Simonelli and Krol, who represents Robbins Avenue south of Linden Street, both predict that residents will have questions Monday for Police Chief Michael Wynn.
Wynn said that in addition to listening to residents' concerns, he hopes to encourage people to assist police both in combating what he termed "serious crime" as well as improving the quality of life in the neighborhood.
"I will emphasize that we rely on residents to provide us with accurate information in order to make progress on persistent issues and problems," Wynn said by email, in response to questions from The Eagle. "Our ability to make cases and maintain quality of life is limited by the amount of good information that we receive."
The Pittsfield Police Department Detective Bureau is asking anyone with information about the attack on Catalano to contact them at 413-448-9705.
Krol said he expects residents to question Wynn about his department's approach to public safety.
"There is a lot of frustration there on the Westside about not having true community policing," Krol said. "I think you'll hear that again Monday night. The question is will there be a change in that?"
The day after Catalano was killed, one neighbor said, cars returned and it appeared that drug sales had resumed from an address on the street.
"There is a perception that if police had responded more quickly, this may have been avoided," Krol said of last week's stabbing death.
Both Simonelli and Tyer, the mayor, said it is vital that officials listen to what residents believe is needed.
"The residents need to know that the city and police are hearing them," Simonelli said.
Tyer said that in the interest of notching long-term gains in public safety, it may be time for the city and neighborhood groups to "refresh and restart" joint efforts. "We need willing partners from our neighborhoods," she said in an interview Friday.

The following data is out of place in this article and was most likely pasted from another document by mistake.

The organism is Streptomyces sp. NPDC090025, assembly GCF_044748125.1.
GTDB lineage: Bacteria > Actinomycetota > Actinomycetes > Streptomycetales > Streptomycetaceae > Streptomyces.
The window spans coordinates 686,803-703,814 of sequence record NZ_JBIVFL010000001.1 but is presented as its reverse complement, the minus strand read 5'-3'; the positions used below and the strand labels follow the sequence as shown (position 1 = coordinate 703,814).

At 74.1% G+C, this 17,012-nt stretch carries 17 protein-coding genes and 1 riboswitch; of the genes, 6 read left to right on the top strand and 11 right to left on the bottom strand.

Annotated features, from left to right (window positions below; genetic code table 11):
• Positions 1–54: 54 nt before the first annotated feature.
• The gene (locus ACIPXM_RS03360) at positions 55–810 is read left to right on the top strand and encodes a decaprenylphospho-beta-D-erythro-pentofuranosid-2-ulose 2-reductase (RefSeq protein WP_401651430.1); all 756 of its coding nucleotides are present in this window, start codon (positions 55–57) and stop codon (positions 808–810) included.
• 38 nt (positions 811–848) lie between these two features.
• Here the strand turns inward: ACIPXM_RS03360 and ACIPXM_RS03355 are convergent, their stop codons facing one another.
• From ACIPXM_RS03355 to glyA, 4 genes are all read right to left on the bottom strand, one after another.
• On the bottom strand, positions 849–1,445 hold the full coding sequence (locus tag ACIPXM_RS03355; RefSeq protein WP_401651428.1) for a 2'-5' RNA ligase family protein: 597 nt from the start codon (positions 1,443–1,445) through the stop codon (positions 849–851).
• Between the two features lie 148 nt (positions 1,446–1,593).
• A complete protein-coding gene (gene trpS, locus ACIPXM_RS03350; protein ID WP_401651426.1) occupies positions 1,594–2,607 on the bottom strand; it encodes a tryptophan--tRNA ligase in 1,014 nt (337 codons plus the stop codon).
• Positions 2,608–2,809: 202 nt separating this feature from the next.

"It is deeply saddening to me that we continue to struggle with these issues of violent crime," Tyer said. "Monday's conversation is vital. We need to listen to what this particular neighborhood thinks and feels and asks for."
Tyer said Wynn will be able to explain how his department goes about policing the Westside. But the mayor conceded that unless residents see improvements, they may remain frustrated and question the department's effectiveness.
"I understand that for them, none of that matters," she said. Tyer said her approach to the latest violence is to look both at actions that can be taken now and other work — she mentions he administration's campaign against blight, which removed two vacant buildings on Robbins Avenue last year — that lays groundwork for later revitalization.
Alisa Costa, who directs the Working Cities Pittsfield project, asked its representatives to distribute flyers about Monday's meeting.
"It's important that residents' voices are heard," Costa said.
Like Tyer, Costa believes that to turn a corner on crime in the neighborhood, residents and police need to find new ways to help one another.
"I'm certain that will be part of the conversation," she said. "The police can't do it all alone. I think as residents, we need to figure out specific things that we can do to help police. We have to think of how we can work together to solve this."
Ellen Merritt, executive director of the Christian Center, whose door is a stone's throw from last week's stabbing, said incidents of violence continue to rattle the neighborhood.
"Most people want a safe neighborhood and want to let their children go outside to play," she said. "It's risky in a way that is unacceptable."
Merritt said residents want to be part of the solution, but are understandably afraid to intervene.
"Typically people want to help, but it seems like it's been brought to a whole new level of violence," she said. "If you live on that block and speak out about the problem it opens you up to retaliation. That's scary."
The old way
Back at Daniels' house, he and his friend stood in light rain last Wednesday afternoon, remembering a time when disagreements were settled without bullets or knives.
"It's crazy. It's gotten out of hand," says the man, who declines to give his name.
"Young boys don't get it," he says. "Go out there with your hands, you know what I mean? When we grew up here and you had a fistfight, it was over. These guys don't believe in that anymore."
"They pull out knives, guns, anything," Daniels says.
"It's just craziness," the man says, and he moves on up the street.
Larry Parnass can be reached at firstname.lastname@example.org, at @larryparnass on Twitter and 413-496-6214.